Also: HUAC is history; the heyday of the House Un=American Activities Committee was the 1950s.  But we’re still concerned about government attacks on people, and groups– called “Un-American.”  David Maraniss has been thinking about that history – his father was called before HUAC in 1952 and then blacklisted from his job as a newspaper editor. His new book is “A Good American Family: The Red Scare and My Father.”  8/29/19

Trump’s Terrible Poll Numbers: Jeet Heer on the campaign, plus J. Hoberman on Reagan and the movies

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The latest polls—including the highly respected Fox poll—show Trump in terrible shape at this point: Among registered voters he trails Biden 50-38, Bernie 48-39, Elizabeth Warren 46-39, and even Kamala Harris 45-39. He’s losing crucial segments of his 2016 base. And in many of the states he carried last time, he’s deep into negative territory on the approval polls. Jeet Heer comments—and takes up the question, how does he think he can win?
Also: The synergy between politics and popular culture has never been clearer or stronger than in the Age of Reagan—and now there’s a wonderful new book on “movie culture in the Age of Reagan”—it’s called Make My Day, by J. Hoberman; for thirty years he was a film critic for the Village Voice.  He talks about Dirty Harry, Star Wars, Rambo, and Ghostbusters—and how Trump compares with Reagan, pointing to Howard Beale in Network and to Rocky’s racist happy ending. 8/21/19

Bernie or Bust? Harold Meyerson on DSA, plus Katha Pollitt on Jeffrey Epstein and John Nichols on White Nationalism

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If Bernie does NOT get the nomination, the Democratic Socialists of America will not endorse the Democrat who does.  “Bernie or Bust” was what they decided at their recent convention – but is that a good idea? Harold Meyerson comments–he’s editor-at-large of The American Prospect and a regular contributor to the LA Times op-ed page.
Also: Jeffrey Epstein, the convicted pedophile and accused sex trafficker – who surrounded himself with an elite network of political leaders, wannabe billionaire types, and even scientists – and who committed suicide over the weekend. Katha Pollitt considers the people who have been named in court documents as having accepted invitations from Jeffrey Epstein and also had sex with the underage girls he provided.
Plus: Last week—after the El Paso killings by a white nationalist–Tucker Carlson said on Fox news that white supremacy was “not a real problem in America.”  He called it “a hoax, just like the Russia hoax.” John Nichols examines the history of white nationalism in recent American politics, going back to the election of Barack Obama.  8/14/19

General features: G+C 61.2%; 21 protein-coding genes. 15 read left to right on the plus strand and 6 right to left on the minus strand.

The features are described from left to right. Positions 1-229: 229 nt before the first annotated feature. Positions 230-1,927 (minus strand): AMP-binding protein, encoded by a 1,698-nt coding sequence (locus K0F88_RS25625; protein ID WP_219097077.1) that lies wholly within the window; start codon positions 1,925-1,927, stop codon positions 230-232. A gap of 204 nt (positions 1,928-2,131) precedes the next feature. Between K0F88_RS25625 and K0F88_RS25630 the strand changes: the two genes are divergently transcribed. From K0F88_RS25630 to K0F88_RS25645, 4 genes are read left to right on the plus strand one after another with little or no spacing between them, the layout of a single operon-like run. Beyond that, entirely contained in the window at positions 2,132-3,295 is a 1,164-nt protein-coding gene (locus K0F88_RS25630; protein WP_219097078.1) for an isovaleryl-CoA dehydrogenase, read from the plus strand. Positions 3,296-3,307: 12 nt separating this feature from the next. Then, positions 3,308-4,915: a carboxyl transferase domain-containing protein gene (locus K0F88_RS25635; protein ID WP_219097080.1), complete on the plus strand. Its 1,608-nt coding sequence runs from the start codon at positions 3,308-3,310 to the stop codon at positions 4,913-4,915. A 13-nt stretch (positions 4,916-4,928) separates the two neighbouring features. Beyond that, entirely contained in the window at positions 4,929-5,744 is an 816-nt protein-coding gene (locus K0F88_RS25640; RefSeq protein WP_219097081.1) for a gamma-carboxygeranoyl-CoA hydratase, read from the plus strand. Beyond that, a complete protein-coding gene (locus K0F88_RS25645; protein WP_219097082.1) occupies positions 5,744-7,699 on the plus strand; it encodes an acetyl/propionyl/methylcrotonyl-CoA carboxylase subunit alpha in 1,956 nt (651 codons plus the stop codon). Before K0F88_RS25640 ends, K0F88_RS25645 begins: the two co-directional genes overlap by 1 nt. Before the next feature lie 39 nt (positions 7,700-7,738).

America After El Paso: Joan Walsh and Katha Pollitt, and D.D. Guttenplan on the Green New Deal

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After Trump’s tweets about the El Paso killings, Beto’s response was the one of the best: “He’s not tolerating violence, he’s inciting racism and violence in this country.”  Joan Walsh, National Affairs Correspondent for The Nation, examines the mainstream media’s failures in covering Trump.
Also: Trump gets worse every week.  Two years ago we had massive nationwide protest demonstrations–so why don’t more people take it to the streets these days?  Nation columnist Katha Pollitt has been thinking about that.
Plus: last month was the 50th anniversary of Americans walking on the moon.  What would it take to get a similar mobilization today of money & effort—and vision–-to combat climate change?  D.D. Guttenplan comments – he’s editor of The Nation. 8-7-19

Trump’s Escalating Racism: A Sign of Political Desperation? Harold Meyerson, plus Jeet Heer on Al Franken and Paul Krassner remembered

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Are Trump’s recent racist tweets part of a political strategy, or an uncontrollable personal impulse?  Harold Meyerson comments – and also proposes ways to end the potentially devastating divide among Democrats over a Green New Deal.  Harold is editor-at-large of The American Prospect.
Also: Was Al Franken railroaded, when he was forced to resign from the Senate in the face of #MeToo complaints about unwanted sexual touching and kissing?  Jane Mayer wrote a long report on the case for The New Yorker and concluded “Yes, he was railroaded,” but our national political correspondent Jeet Heer disagrees: “The social change it represents is so necessary,” he argues..
And we’re still thinking about Paul Krassner, the sixties anarchist activist and editor of “The Realist” – he died July 21st – we re-play an interview where he talks about how he got Norman Mailer to come out against masturbation.  7/31/19

Is Trump Crazy? Would Pence be Worse? Amy Wilentz & Jane Mayer, plus EJ Dionne: America After Trump

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Amy Wilentz comments on the mental and emotional status of the president, as analyzed by 27 psychiatrists in ‘The Dangerous Case of Donald Trump,’ a book edited by Bandy X. Lee. The book was number four on the New York Times bestseller list.
Also: Would Pence be worse? Jane Mayer of The New Yorker reports—she interviewed more than 60 people in search of answers, including Pence’s mother. Several say he’s wanted to be president at least since high school.
Plus: America After Trump: E.J. Dionne of The Washington Post argues that Trump has mobilized progressive political forces that can transform America—and he reminds us that Trump never had a majority of voters, and is the most unpopular presidents in our history. E.J. is co-author of ‘One Nation After Trump: A Guide to the Perplexed, the Disillusioned, the Desperate, and the Not-Yet-Deported’–it’s out now in paperback.